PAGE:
Gender Politics in Caryl Churchill s Cloud Nine 203 P a g e Gender Politics in Caryl Churchill s Cloud Nine *Sanjoy Kr. Seal Gender is to be distinguished from essential conceptions of sexual IDENTITY or SUBJECTIVITY founded on a natural core of biological

More information

Why Have There Been No Great Women Artists? by LINDA NOCHLIN

Why Have There Been No Great Women Artists? by LINDA NOCHLIN Why Have There Been No Great Women Artists? by LINDA NOCHLIN While the recent upsurge of feminist activity in this country has indeed been a liberating one, its force has been chiefly emotional--personal,

More information

Conceptual Framework for the Master of Arts in Teaching at Earlham College:

Conceptual Framework for the Master of Arts in Teaching at Earlham College: Conceptual Framework for the Master of Arts in Teaching at Earlham College: Awakening the Teacher Within It is worth acknowledging, in all humility, that, though there are many great, beautiful, noble

More information

Pastor Spotlight Martha Fisher, CBC Women s Pastor

Pastor Spotlight Martha Fisher, CBC Women s Pastor Pastor Spotlight Martha Fisher, CBC Women s Pastor Inspiration Martha Fisher, Women s Pastor at Community Bible Church, leads with a passion to reach, teach and help the women of our community for Jesus.

More information

IN MEMORIAM WALTER VARIAN BROWN. Kenyon Brown and Ethelind Cartland Knight Brown. He was the fourth member of a family

IN MEMORIAM WALTER VARIAN BROWN. Kenyon Brown and Ethelind Cartland Knight Brown. He was the fourth member of a family IN MEMORIAM WALTER VARIAN BROWN Walter Varian Brown was born April 3, 1913, in Leicester, Massachusetts to Frederic Kenyon Brown and Ethelind Cartland Knight Brown. He was the fourth member of a family

More information

Change Cycle. Contact us at info@addictionrecoveryministry.org

Change Cycle. Contact us at info@addictionrecoveryministry.org Change Cycle Change often involves a process. The Bible describes five significant stages of change that are important to understand. They include Rebellion, Realization, Remorse, Repentance, and Restoration.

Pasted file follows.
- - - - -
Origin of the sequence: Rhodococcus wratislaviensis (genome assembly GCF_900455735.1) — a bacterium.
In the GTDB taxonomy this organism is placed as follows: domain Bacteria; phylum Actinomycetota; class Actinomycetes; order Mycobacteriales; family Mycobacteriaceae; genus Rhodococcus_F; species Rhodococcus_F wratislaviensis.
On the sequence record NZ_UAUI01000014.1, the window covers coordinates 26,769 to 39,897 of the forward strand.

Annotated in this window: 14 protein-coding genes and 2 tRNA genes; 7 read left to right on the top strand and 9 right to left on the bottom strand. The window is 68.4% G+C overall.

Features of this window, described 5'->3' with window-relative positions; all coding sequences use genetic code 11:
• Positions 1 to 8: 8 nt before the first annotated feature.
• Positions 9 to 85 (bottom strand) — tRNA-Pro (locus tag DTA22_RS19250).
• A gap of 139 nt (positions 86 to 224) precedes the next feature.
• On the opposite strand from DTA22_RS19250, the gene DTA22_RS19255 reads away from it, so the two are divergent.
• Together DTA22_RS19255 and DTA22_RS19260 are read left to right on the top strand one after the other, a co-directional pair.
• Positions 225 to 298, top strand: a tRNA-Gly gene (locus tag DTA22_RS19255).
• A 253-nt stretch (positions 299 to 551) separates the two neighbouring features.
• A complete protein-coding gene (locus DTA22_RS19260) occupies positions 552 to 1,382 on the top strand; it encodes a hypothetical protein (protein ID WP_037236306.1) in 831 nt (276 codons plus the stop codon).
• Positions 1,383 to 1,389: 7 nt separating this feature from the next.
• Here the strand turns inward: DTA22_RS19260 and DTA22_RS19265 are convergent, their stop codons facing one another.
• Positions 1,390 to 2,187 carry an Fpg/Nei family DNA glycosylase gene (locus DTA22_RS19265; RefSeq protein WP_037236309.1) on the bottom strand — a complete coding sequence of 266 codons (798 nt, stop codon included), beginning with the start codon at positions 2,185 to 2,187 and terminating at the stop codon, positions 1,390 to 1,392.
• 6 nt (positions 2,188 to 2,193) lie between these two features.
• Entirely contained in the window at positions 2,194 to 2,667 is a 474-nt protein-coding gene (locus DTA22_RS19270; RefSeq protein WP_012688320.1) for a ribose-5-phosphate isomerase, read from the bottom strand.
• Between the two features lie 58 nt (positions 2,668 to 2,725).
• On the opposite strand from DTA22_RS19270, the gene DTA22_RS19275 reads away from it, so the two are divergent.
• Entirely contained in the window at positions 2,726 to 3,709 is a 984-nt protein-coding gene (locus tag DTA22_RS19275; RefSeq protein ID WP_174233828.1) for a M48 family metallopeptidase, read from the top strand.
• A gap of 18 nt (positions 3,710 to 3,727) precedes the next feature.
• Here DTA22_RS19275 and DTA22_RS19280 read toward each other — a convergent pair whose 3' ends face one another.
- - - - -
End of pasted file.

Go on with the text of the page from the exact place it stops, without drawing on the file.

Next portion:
More information

Internationalization of Higher Education: Nine Misconceptions. Hans de Wit. Management, Hogeschool van Amsterdam, University of Applied Sciences,

Internationalization of Higher Education: Nine Misconceptions. Hans de Wit. Management, Hogeschool van Amsterdam, University of Applied Sciences, INTERNATIONAL HIGHER EDUCATION NUMBER 64 SUMMER 2011 Pages 6-7. Internationalization of Higher Education: Nine Misconceptions Hans de Wit Hans de Wit is professor of internationalization at the School

More information

Process Consultation Revisited Building the Helping Relationship

Process Consultation Revisited Building the Helping Relationship Process Consultation Revisited Building the Helping Relationship Edgar H. Schein Process Consultation and the Helping Relationship in Perspective In this chapter I want to summarize, comment on and reflect

More information

R e m b r a n dt s. late pupils. studying under a genius. David de Witt Leonore van Sloten Jaap van der Veen

R e m b r a n dt s. late pupils. studying under a genius. David de Witt Leonore van Sloten Jaap van der Veen R e m b r a n dt s late pupils studying under a genius David de Witt Leonore van Sloten Jaap van der Veen Museum Het Rembrandthuis Amsterdam 2015 Contents Foreword 11 Lenders to the Exhibition 13 1 Rembrandt

More information

COVERING: THE IDENTITY PROJECT HONORS THESIS. Presented to the Honors College of Texas State University in Partial Fulfillment of the Requirements

COVERING: THE IDENTITY PROJECT HONORS THESIS. Presented to the Honors College of Texas State University in Partial Fulfillment of the Requirements COVERING: THE IDENTITY PROJECT HONORS THESIS Presented to the Honors College of Texas State University in Partial Fulfillment of the Requirements for Graduation in the Honors College by Caitlin Eve Rodriguez

More information

Moody Behavior. An individual s moral judgment is derived from intuition. Jonathan Haidt, who

Moody Behavior. An individual s moral judgment is derived from intuition. Jonathan Haidt, who Elias Torres Moody Behavior An individual s moral judgment is derived from intuition. Jonathan Haidt, who specializes in morality and intuition, states that even though this is how moral judgments are

More information

How Psychology Needs to Change

How Psychology Needs to Change How Psychology Needs to Change Lois Holzman, Talk given at Vygotsky Today Symposium, Faculty of Philosophy, University of Banja Luka, Bosnia-Herzegovina, November 2004. I am a psychologist and I am proud

More information

The Gospel & The Scholars. For most of us, our college days are a time in our lives centered around study, research,